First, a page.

Safety. There have also been numerous published studies addressing predictivity of safety, typically based on the concordance between adverse effects in man (after Phase I or after clinical development) and the findings from preclinical safety studies (e.g., Olson et al., 2000; Monticello et al., 2017). In general, these studies have found good concordance between the findings in preclinical and clinical studies, although there has typically been considerable variability with respect to different organ systems. While methodologies based on concordance are not specifically addressing predictivities, these are generally thought to be of a similar magnitude as those for compound properties, in the broad range of 0.4 to 0.7. It is noteworthy that regulatory requirements for preclinical studies for safety and compound properties are well standardized and prescriptive, including ICH guidelines.
Efficacy. In stark contrast to predictivity of safety and compound properties, the situation with respect to how predictive preclinical efficacy studies and methods are with respect to efficacy in humans is significantly more limited. Numerous challenges in this area have been suggested, such as non-uniform preclinical studies and methodologies associated with preclinical animal models, small sample sizes and translational challenges. However, for illustrative purposes in this commentary, one can grossly estimate these to be around 0.3, by solving for total predictivity of 0.10 and using 0.6 values for both predictivities of safety and compound properties; using values of 0.5 and 0.7 for safety and compound properties, efficacy predictivity values would be in the 0.4 and 0.2 range, respectively. Of the three scientific causes of attrition, clearly predictivity of efficacy represents the weakest link in successful progression of candidate compounds from the preclinical to the clinical stage of development.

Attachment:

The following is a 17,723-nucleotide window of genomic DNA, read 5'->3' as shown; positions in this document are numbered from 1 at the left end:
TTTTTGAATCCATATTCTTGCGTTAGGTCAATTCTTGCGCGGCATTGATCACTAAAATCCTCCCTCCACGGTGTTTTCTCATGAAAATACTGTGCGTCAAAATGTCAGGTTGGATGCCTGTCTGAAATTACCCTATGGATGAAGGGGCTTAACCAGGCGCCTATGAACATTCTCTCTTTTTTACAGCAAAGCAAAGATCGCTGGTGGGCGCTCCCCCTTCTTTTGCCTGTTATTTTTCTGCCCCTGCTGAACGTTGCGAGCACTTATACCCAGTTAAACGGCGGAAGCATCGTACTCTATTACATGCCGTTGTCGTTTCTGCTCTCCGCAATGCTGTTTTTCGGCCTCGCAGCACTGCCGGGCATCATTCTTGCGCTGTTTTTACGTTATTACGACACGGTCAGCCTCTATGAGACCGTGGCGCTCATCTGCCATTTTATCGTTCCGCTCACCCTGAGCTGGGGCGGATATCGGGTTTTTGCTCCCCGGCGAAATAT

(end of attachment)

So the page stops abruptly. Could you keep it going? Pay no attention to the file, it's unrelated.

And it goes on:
The present commentary focuses on scientific causes of attrition, and the predictivities of those: efficacy, safety and compound properties. Non-scientific causes of attrition, as reported in the published literature, have varied somewhat, in percentage of total attrition and being generally business-related. Since these are not included, it follows that the above predictivity estimates are likely to be somewhat undervalued.
These considerations suggest that in order to meaningfully reduce attrition rate, much more work is needed to better define the predictivities of preclinical methods and models, particularly those with respect to efficacy. Work in this general area to date has clearly shown the value of precompetitive collaboration across the industry, as exemplified by recent work on compound properties (e.g., PISC/PhRMA group) and on safety (e.g., DruSafe group). It is important to note however that such collaborative work is both resource and time intensive and requires long-term commitment by all the concerned participants. Yet, it is hard to imagine how pharmaceutical productivity can be improved without it.
Predictivity => Productivity
Hay M, Thomas DW, Craighead JL, et al. Clinical development success rates for investigational drugs. Nat. Biotechnol., 32: 40-51, 2014.
Jones HM, Mayawala K, Poulin P. Dose selection based on physiologically based pharmacokinetic (PBPK) approaches. The AAPS J. 15(2): 377-387, 2013
Kola I, Landis J. Can the pharmaceutical industry reduce attrition rates? Nat. Rev. Drug Discov., 3:711-716, 2004.
Monticello TM, Jones TW, Dambach DM, et al. Current nonclinical testing paradigm enables safe entry to First-in-Human clinical trials: The IQ consortium nonclinical to clinical translational database. Toxicol. Appl. Pharmacol., 334: 100-109, 2017.
Olsen H, Betton G, Robinson D, et al. Concordance of the toxicity of pharmaceuticals in humans and in animals. Regul. Toxicol. Pharmacol., 32(1): 56-67, 2000.
PISC/PhRMA group. J. Pharmaceut. Sci, 100(10): 4045-4157, 2011. This issue has five papers from a PhRMA working group on predicting human pharmacokinetics, plus an editorial and a commentary by its two consultants.